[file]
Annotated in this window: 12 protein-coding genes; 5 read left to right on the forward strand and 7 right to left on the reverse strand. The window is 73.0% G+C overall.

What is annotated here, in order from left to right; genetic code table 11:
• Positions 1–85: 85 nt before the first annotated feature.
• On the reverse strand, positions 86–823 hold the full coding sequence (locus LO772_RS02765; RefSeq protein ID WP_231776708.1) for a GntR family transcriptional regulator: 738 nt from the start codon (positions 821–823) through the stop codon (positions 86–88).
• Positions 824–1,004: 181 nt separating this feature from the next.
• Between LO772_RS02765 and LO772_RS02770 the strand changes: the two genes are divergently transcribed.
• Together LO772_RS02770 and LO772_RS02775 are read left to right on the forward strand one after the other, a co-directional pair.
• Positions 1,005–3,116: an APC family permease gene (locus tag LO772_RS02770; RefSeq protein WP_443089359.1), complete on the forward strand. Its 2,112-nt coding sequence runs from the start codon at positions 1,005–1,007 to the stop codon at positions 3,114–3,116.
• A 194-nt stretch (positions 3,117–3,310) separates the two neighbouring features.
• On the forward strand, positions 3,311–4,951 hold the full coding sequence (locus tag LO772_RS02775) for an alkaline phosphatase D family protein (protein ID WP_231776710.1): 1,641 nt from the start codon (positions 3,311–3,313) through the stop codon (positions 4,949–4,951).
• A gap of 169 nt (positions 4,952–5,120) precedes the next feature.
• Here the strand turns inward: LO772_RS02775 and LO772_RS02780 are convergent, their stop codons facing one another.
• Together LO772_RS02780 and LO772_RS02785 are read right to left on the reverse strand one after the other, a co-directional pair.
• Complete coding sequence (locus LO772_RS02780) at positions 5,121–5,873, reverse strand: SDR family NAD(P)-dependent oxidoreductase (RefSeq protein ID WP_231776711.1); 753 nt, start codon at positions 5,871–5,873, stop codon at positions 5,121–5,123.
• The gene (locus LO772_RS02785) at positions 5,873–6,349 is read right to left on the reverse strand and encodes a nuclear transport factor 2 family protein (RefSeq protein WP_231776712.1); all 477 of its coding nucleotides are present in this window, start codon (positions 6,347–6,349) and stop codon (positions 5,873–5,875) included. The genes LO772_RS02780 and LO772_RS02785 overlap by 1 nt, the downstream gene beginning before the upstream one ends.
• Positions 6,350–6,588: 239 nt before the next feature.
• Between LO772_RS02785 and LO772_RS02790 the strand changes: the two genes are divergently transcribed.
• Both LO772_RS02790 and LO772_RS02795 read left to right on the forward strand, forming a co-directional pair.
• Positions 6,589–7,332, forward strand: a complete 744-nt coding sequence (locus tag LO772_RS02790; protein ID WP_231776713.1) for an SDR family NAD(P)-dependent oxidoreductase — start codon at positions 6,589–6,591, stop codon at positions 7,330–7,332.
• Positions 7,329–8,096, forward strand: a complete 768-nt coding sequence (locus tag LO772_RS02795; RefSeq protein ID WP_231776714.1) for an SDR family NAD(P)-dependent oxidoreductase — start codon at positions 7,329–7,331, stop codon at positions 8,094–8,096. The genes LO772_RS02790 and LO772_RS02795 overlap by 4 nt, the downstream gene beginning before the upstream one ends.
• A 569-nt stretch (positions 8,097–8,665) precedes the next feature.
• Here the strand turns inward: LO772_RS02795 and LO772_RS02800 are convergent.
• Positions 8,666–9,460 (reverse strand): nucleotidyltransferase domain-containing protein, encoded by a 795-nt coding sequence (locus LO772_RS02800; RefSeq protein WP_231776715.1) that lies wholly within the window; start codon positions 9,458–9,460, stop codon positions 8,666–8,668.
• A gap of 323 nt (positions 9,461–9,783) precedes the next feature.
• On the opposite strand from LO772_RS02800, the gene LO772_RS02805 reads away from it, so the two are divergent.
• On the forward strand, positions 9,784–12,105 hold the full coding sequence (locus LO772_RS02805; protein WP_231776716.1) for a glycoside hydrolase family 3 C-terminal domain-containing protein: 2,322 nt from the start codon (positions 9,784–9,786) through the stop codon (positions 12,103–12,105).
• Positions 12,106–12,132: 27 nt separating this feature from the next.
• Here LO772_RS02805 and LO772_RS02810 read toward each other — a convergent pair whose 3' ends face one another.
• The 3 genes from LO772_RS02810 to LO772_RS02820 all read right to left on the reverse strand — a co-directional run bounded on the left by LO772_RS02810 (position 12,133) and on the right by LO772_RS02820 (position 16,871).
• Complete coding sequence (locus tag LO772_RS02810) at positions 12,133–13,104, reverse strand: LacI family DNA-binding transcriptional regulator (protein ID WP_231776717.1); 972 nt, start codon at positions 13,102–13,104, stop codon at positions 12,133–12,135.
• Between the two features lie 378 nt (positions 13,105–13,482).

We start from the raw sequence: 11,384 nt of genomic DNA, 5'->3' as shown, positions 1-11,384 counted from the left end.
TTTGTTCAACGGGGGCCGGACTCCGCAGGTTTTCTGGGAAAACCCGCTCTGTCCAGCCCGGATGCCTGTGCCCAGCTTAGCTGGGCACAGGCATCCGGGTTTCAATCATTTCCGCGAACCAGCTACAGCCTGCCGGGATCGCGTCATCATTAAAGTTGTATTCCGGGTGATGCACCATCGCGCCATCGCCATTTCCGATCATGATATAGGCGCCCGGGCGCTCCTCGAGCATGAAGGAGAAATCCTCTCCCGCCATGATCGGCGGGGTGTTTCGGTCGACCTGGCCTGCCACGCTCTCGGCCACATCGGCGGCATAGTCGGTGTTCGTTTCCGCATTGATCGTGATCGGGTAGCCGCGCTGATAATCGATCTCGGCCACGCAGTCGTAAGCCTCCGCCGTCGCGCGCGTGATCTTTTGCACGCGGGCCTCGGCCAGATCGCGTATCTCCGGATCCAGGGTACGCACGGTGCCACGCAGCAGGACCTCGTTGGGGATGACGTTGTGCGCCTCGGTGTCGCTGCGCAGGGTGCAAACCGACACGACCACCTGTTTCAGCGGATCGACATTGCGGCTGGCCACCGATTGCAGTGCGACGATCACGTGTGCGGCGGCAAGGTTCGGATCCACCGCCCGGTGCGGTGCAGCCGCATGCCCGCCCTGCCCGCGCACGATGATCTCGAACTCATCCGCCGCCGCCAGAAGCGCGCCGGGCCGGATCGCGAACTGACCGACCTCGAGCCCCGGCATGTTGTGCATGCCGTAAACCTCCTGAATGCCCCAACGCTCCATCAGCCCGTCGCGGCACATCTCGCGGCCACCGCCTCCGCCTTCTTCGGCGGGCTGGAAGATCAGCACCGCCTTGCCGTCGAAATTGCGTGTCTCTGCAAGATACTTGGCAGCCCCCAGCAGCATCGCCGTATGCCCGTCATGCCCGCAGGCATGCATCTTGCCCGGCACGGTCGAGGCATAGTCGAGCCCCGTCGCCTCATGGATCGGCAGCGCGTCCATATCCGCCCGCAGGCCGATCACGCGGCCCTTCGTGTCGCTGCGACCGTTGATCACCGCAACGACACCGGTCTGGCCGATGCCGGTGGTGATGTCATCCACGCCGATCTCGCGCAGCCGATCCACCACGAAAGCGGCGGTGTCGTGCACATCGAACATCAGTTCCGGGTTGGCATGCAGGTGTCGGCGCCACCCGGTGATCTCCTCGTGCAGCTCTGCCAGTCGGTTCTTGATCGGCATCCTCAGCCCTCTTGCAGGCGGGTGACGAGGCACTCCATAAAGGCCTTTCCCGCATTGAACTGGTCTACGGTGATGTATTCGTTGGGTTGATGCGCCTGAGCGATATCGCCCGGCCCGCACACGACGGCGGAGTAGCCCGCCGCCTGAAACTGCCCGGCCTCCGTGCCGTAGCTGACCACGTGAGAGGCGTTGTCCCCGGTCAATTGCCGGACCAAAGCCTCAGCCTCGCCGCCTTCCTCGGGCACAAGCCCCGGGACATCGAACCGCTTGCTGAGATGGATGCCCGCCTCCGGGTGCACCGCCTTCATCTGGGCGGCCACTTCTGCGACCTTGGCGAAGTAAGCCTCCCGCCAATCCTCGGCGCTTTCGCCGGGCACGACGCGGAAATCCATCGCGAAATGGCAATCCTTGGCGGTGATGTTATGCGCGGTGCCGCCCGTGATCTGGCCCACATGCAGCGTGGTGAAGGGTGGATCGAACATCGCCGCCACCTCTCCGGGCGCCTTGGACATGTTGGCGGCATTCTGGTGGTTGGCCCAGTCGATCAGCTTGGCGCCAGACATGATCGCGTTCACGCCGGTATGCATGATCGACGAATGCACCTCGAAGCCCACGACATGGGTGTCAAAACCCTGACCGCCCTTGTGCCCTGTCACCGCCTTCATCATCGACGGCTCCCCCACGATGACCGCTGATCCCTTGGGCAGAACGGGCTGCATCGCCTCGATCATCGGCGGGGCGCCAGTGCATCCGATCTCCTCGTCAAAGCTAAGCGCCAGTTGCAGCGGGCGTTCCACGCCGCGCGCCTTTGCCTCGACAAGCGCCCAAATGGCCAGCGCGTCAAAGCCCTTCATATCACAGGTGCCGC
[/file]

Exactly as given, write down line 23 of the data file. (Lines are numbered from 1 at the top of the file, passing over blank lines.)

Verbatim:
• Positions 8,666–9,460 (reverse strand): nucleotidyltransferase domain-containing protein, encoded by a 795-nt coding sequence (locus LO772_RS02800; RefSeq protein WP_231776715.1) that lies wholly within the window; start codon positions 9,458–9,460, stop codon positions 8,666–8,668.